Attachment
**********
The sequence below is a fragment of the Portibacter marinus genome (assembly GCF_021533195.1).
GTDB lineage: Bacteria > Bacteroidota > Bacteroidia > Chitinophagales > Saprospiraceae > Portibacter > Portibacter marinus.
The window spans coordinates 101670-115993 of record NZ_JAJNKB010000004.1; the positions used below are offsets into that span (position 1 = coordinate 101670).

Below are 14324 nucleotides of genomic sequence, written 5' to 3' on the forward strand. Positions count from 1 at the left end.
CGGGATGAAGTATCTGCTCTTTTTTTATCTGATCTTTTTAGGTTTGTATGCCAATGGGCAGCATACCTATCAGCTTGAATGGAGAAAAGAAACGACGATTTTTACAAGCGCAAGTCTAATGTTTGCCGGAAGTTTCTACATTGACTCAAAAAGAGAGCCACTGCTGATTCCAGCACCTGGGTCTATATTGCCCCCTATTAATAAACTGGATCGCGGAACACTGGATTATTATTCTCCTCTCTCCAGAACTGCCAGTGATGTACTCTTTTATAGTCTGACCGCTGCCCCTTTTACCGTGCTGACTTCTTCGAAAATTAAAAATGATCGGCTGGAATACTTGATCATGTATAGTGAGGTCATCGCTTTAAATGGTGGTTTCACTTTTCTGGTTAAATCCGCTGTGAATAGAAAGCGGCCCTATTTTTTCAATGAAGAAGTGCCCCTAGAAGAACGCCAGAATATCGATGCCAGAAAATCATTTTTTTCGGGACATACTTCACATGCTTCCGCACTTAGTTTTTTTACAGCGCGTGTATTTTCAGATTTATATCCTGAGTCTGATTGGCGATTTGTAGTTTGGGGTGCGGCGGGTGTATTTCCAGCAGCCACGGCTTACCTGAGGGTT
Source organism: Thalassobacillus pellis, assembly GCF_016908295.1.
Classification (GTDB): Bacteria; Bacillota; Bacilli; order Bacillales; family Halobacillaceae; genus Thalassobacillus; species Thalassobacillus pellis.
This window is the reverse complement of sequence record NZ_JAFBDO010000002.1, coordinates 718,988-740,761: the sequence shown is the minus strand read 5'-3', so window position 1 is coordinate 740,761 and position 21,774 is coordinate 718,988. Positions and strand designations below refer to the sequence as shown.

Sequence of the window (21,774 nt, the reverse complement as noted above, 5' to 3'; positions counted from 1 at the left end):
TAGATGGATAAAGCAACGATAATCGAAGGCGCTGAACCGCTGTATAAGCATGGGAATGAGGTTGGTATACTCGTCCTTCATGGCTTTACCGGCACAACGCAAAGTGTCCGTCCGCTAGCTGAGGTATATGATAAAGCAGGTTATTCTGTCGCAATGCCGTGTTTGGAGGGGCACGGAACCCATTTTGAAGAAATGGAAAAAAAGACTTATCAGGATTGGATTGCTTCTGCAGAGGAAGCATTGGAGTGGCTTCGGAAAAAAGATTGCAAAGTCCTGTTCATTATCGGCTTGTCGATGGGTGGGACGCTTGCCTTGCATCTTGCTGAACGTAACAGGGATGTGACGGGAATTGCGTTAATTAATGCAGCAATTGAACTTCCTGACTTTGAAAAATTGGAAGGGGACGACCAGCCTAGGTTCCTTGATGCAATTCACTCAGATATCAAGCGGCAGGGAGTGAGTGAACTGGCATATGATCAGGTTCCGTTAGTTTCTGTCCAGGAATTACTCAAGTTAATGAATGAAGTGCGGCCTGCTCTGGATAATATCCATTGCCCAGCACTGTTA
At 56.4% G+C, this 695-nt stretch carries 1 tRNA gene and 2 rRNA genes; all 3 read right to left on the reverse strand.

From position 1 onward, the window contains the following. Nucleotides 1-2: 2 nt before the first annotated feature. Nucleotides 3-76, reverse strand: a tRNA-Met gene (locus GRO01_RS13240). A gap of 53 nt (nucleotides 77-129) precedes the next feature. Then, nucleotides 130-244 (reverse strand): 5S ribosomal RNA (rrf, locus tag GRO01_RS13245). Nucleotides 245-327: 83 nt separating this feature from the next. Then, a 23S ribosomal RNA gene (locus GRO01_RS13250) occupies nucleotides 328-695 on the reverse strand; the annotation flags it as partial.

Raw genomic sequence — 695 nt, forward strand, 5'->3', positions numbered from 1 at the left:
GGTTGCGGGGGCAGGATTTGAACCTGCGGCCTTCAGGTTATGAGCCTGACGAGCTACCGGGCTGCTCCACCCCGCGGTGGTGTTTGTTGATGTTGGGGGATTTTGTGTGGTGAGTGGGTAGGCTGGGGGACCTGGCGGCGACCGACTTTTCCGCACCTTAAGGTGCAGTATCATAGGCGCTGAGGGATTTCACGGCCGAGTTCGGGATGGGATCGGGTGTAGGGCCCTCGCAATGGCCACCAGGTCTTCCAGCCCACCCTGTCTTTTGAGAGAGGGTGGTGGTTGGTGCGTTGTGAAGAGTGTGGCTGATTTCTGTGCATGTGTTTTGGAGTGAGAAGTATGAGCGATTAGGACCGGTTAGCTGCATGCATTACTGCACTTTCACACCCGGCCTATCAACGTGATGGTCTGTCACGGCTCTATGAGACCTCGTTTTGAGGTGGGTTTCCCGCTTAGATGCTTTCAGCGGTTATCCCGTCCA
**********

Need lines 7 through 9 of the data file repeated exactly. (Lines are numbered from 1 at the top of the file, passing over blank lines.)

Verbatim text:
Classification (GTDB): Bacteria; Bacillota; Bacilli; order Bacillales; family Halobacillaceae; genus Thalassobacillus; species Thalassobacillus pellis.
This window is the reverse complement of sequence record NZ_JAFBDO010000002.1, coordinates 718,988-740,761: the sequence shown is the minus strand read 5'-3', so window position 1 is coordinate 740,761 and position 21,774 is coordinate 718,988. Positions and strand designations below refer to the sequence as shown.

Sequence of the window (21,774 nt, the reverse complement as noted above, 5' to 3'; positions counted from 1 at the left end):